The actress stepped out at the premiere of her film, 'The Bourne Legacy, in New York wearing a black strapless calf-length dress with a high side slit from the collection and everything about it works. While Weisz may not always set you alight with her magazine covers, her classic approach to red carpet styling generally goes down really well and the simplicity of the dress is the perfect match for her. She finished the look off with Charlotte Olympia's 'Pandora Domino' clutch and Christian Louboutin's 'Bow Bow' sandals.
It's going to be interesting to see which other celebrities get the chance to wear it on the red carpet. Something tells me there won't be many.
As the picture above shows, when Raf Simons came out to take his bow at the Dior couture show it was a far cry from his final bow at Jil Sander. This time the tears were replaced with a beaming smile and he has every reason to.
Talking to Style.com after the show, he explained that he's tried to change the way people look at couture so that the pieces have longevity rather than being limited to the being seen through the lens of one red carpet moment:
[I am trying] to change the psychology of people who are interested in couture. The way I’ve been looking at it so far is as a still image, something you look at for that moment. I think lots of people see it as a still, an image from the red carpet. I want to make it more dynamic, appeal to a person who has a different energy. A younger person, in mind, not necessarily in age. And I think couture is very much about curating something unique for women. Fashion is so mass-produced now; I hope there will come a refocus on how people see couture. And I would also hope for a new focus on the craft.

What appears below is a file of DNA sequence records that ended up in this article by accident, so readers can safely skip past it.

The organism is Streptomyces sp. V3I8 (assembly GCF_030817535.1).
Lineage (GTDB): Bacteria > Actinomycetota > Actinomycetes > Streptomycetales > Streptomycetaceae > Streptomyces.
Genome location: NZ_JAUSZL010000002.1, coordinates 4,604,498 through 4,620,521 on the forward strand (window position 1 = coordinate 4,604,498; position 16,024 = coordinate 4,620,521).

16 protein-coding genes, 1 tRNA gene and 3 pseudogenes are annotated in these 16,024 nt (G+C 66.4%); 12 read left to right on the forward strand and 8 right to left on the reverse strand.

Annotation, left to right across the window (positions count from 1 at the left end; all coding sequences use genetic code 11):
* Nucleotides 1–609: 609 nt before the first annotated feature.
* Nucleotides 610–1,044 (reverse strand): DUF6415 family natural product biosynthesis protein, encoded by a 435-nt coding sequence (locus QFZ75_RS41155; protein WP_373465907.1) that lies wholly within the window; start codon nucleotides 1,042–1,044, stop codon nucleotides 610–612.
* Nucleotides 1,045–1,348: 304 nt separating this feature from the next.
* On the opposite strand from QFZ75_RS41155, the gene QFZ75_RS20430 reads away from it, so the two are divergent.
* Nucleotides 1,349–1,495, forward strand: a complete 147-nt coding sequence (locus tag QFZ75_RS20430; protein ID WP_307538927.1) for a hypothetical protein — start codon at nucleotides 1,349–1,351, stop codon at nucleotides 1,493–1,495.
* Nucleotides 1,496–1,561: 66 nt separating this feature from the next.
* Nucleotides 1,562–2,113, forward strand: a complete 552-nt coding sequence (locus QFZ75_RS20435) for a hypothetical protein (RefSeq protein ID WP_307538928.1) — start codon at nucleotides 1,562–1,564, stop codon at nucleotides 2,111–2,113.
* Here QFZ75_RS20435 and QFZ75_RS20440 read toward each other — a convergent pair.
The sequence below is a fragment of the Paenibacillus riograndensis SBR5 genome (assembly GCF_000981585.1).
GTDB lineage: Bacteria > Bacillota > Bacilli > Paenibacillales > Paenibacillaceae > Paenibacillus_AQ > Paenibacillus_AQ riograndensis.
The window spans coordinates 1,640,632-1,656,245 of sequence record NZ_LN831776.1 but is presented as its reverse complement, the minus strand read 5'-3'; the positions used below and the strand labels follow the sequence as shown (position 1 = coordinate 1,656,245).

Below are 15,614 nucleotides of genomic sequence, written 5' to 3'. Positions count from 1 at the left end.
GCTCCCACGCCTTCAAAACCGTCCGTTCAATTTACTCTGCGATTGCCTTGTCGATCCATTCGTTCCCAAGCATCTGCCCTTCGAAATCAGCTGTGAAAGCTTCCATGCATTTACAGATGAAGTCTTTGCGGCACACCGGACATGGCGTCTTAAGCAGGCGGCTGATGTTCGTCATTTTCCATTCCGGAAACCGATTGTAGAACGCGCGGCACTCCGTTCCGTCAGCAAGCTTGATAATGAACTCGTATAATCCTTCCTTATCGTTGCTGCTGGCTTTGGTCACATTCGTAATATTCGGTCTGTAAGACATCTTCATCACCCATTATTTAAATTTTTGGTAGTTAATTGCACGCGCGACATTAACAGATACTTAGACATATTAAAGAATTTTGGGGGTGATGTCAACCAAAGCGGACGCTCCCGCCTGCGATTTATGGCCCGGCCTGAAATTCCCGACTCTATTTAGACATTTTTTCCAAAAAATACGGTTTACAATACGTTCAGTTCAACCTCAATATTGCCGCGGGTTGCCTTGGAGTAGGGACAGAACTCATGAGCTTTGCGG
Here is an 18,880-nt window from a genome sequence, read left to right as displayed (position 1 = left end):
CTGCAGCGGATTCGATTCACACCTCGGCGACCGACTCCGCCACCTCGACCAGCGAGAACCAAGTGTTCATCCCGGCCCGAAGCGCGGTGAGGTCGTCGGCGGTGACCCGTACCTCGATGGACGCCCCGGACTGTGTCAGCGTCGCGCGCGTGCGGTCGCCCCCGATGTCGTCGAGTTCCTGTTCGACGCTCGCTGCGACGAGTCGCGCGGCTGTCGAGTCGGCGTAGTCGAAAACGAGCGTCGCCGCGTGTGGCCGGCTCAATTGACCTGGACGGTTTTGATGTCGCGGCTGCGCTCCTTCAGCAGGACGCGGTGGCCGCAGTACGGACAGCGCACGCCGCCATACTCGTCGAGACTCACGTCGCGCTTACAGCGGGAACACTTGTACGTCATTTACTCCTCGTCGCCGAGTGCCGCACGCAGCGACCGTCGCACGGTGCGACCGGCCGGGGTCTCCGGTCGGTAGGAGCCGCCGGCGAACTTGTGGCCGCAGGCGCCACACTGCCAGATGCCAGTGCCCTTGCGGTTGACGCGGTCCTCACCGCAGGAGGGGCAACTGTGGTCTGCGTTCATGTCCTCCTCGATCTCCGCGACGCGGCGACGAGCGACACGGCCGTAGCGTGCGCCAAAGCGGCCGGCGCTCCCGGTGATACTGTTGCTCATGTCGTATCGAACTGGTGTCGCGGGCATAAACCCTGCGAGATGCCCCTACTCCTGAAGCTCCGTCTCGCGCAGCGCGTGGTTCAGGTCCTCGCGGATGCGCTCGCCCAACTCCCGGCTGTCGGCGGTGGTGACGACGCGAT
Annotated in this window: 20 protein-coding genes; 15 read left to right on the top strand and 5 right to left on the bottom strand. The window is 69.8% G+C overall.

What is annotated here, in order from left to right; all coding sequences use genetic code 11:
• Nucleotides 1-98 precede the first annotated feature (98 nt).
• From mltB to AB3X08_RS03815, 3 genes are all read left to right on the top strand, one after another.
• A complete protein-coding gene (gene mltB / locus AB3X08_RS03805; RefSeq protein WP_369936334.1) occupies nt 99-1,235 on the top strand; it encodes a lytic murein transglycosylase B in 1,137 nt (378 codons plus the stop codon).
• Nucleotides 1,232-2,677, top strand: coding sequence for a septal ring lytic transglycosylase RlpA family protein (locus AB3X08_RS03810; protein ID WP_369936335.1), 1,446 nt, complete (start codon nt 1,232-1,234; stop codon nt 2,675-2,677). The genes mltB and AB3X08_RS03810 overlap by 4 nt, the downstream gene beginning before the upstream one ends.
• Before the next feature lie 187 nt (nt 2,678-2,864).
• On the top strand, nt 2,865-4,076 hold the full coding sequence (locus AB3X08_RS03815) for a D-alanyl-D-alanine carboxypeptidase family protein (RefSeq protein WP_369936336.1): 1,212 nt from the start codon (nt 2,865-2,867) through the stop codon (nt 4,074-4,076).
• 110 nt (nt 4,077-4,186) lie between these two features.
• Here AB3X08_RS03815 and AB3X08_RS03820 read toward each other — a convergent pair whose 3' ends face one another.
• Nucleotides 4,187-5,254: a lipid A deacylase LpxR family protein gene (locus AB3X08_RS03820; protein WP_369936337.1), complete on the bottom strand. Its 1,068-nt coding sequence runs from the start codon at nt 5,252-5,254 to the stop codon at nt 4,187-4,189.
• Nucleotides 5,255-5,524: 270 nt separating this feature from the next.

His approach has paid off. Everyone from Cathy Horyn to Alber Elbaz have produced complimentary reviews of his debut and if the praise for couture is anything to go by, we have a lot to expect for his debut ready-to-wear collection in October.
With the couture shows just around the corner, speculation about what we can expect to see from Raf Simons in his debut collection at Christian Dior is growing. As far as the collection is concerned, everything is still hush hush but according to WWD, Simons is currently looking for a new location.
Usually the brand shows their couture collections in the garden of the Rodin Museum or in their salon on Avenue Montaigne but the designers is reportedly looking at using a hotel on the Avenue d’Iéna. The move sounds like a conscious decision on Simons' part to mark his own stamp on the label. Luckily for us, though, him doing so doesn't result in a name change like Hedi Slimane has done at Yves Saint Laurent.
Are you excited to see the show?
UPDATE: Today Stephen Jones spoke to WWD about what we can expect from Simons' debut couture show for the house, describing the collection as 'beautiful and new'. And we can take his word for it, as he's responsible for designing the hats for the July 2 show.
With his debut menswear and couture collection for Dior just around the corner, to say that the pressure is on Raf Simons would be quite the understatement. That's not stopping him, though. In fact, the Dior creative director has just announced that he is working with Fred Perry too.
The designer, whose eponymous brand partnered with the British label from A/W08 to S/S11, has been asked to come on board again to reignite the Fred Perry menswear line. According to Telegraph Fashion, the 28-piece collection will be unveiled during Paris Men's Fashion Week next month. 'We have great appreciation for the heritage of the brand as well as their dynamism in guiding the brand towards the future,' a spokesperson from his label said.
Christian Dior hasn't been worn much on the red carpet but as the face of their J'Adore fragrance, Charlize Theron has been a loyal supporter of the brand and today was no different. The actress sported this sheer black gown from the brand's S/S12 Couture collection at the London premiere of her new film, 'Snow White and the Huntsman.'